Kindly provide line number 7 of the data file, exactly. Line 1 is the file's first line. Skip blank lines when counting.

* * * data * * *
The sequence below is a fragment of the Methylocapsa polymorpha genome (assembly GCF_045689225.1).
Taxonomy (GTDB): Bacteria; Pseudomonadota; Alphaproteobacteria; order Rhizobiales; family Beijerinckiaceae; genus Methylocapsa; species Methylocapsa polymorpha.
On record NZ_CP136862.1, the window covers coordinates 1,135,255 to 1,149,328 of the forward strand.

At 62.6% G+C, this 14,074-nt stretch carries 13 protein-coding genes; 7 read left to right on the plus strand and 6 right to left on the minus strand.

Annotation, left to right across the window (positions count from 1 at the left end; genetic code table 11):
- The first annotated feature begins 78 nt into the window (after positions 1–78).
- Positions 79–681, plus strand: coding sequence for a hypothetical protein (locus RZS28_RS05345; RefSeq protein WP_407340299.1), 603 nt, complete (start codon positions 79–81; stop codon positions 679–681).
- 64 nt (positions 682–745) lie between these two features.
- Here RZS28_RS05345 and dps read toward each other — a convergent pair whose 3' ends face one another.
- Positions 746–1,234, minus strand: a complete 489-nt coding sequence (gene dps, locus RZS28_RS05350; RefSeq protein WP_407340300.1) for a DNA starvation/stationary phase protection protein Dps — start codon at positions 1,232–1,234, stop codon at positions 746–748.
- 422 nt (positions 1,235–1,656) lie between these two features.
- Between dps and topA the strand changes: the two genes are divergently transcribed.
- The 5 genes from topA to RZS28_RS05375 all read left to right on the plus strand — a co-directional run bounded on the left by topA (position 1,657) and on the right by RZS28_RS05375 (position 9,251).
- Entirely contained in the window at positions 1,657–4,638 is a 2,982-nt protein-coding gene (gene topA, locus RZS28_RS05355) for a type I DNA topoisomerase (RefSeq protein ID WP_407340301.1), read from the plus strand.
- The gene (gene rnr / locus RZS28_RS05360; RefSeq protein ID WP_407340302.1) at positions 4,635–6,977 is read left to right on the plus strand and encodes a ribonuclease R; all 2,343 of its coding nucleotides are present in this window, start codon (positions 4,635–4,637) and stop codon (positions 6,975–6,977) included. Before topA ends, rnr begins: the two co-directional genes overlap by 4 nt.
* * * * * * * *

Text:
- Positions 79–681, plus strand: coding sequence for a hypothetical protein (locus RZS28_RS05345; RefSeq protein WP_407340299.1), 603 nt, complete (start codon positions 79–81; stop codon positions 679–681).